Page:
Another nice feature is the widget that recommend you apps depending on your location. After a few days of using the HTC the device know when I was at home or at work and suggested specific apps I was using more at that specific time and place. That was amazing but at the same time frightening – you need to share your location 24/7 with our device!



Here is where things get a little tricky for the phone. The M9 has an UltraPixels front facing and back camera. Although the rear facing camera has an impressive -on paper- 20 megapixel sensor, the pictures are not so impressive. The first time I used the camera I wasn’t overly impressed. The camera looked worse than the one year old M8 and the pictures has much less detail in them. The camera got a little better after HTC release an update that change some of the basic setting of the camera software is still not as good as the camera on the Galaxy S6 and S6 edge.

On the other hand, the app software is one of the best out there with a lot of manual settings. You can control the ISO, exposure and white balance but you can also just select ‘Auto’, which is is what i do! The camera supports shooting RAW photos and can also shoot video in 4K  – only 6 minutes in a go-.  The video was too, as expected, not the best of its class as the colours seem washed out!

Performance and battery life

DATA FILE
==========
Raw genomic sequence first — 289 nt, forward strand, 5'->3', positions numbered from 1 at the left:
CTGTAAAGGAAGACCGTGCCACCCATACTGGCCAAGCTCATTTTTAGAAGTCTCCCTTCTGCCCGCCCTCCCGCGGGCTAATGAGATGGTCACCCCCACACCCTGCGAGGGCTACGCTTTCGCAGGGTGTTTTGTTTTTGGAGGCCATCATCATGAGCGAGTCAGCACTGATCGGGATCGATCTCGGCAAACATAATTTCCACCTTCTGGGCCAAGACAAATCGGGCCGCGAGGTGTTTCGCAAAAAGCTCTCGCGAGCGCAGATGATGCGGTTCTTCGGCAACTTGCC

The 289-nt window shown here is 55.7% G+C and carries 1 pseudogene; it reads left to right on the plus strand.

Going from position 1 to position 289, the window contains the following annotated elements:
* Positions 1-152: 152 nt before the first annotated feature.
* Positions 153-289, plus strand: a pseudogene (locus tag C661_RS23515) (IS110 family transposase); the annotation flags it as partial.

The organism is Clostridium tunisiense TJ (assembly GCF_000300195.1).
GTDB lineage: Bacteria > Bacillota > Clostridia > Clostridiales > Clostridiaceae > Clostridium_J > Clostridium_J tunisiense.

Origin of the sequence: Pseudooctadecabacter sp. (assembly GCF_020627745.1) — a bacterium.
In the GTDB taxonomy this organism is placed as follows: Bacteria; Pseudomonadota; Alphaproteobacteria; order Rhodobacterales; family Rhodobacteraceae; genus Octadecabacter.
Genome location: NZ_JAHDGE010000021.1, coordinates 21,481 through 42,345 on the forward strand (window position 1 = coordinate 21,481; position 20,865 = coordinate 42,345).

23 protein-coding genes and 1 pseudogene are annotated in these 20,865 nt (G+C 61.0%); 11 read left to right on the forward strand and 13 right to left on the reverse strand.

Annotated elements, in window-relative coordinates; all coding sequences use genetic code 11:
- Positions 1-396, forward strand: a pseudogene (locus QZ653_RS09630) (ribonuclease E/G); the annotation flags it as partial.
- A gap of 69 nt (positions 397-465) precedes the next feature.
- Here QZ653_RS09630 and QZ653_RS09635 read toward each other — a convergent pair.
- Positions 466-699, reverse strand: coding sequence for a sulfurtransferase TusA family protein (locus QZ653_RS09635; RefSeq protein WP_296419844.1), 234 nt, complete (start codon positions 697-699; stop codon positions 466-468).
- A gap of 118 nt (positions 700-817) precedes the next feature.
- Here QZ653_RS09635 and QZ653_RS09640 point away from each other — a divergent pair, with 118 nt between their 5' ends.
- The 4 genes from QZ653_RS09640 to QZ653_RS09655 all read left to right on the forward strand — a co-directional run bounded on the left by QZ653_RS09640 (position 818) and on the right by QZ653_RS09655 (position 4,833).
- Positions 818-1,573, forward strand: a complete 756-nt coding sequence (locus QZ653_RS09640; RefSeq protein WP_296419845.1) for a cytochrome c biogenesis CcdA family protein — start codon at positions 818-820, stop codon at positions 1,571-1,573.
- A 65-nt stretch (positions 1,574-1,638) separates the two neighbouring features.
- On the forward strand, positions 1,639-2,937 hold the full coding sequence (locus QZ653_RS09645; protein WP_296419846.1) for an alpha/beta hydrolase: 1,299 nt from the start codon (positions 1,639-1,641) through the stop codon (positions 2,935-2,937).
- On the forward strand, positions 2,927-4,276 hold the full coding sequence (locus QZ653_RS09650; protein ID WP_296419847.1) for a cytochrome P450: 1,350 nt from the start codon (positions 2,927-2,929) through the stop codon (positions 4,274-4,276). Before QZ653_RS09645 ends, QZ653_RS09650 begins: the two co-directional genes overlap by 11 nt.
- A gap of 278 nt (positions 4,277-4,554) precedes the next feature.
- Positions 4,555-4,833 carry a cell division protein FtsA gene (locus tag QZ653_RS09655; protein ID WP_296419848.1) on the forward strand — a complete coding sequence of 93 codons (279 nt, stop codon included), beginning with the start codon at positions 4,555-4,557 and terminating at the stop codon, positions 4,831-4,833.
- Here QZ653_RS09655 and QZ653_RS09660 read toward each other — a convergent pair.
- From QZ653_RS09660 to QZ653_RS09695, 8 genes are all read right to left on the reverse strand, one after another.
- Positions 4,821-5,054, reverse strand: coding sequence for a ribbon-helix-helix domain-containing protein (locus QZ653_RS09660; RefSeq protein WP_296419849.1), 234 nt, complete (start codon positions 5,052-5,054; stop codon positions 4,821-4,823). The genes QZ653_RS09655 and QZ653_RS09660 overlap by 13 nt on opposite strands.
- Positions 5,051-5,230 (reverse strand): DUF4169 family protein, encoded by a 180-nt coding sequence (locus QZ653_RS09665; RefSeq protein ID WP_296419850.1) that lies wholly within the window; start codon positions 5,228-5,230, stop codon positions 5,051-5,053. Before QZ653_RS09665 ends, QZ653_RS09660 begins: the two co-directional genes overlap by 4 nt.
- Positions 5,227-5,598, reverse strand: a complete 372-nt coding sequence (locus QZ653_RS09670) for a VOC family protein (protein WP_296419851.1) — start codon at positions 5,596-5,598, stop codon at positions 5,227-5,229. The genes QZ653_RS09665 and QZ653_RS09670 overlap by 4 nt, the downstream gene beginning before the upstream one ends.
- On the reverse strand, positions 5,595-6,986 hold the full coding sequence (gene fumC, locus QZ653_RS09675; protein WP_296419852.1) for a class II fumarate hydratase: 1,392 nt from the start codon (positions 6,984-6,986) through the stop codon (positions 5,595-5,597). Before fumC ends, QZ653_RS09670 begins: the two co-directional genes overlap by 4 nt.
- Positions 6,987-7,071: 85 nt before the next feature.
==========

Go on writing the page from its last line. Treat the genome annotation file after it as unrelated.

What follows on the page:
Performance is the stronger card that the M9 currently holds. The device comes with a powerful octa-core Snapdragon 810 processor and 3GB RAM. It handles games very easily with is lightweight software and speedy hardware, but sometimes it get uncomfortably warm especially when you are playing intense games such as Dead Trigger 2. 

Now lets check some numbers and compare the M9 with the iPhone 6 Plus and LG G Flex 2. With AndEBench Pro the M9 score 7,400 where the LG 7,150. With the 3DMark IS Unlimited the HTC score 21,400 the LG 22,207 and iPhone 6Plus a not so impressive 17,900. The device is pretty powerful and you can see that just from those numbers.

Now lets talk battery. The device comes with a 2,840mAh battery. In out test the M9 manages to keep going for roughly eight hours which is less that its predecessor the M8 with 10 hours. If you want to svae buttery and keep the M9 last much longer you can fie up its Extreme Power Saving mode. This will give you an extra 1-2 hours.

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All in all, the HTC One M9 is a really nice device with a powerful processor that can handle the most intense of games but at the same time is going to get .. uncomfortably warm. The battery is OK but it charges fast which is really useful! The camera is the weakest point of the M9. The colours of the pictures and videos look watched out but personally I am not so bothered! If you were looking for high-end pictures you can buy a D-SRL!

Competition: Galaxy S6, S6 edge and LG G4 with a better camera and display!

This review was made possible by Vodafone. You can buy your new tablet or smartphone by clicking here!



Tags HTC One M9
Category Reviews, Smartphones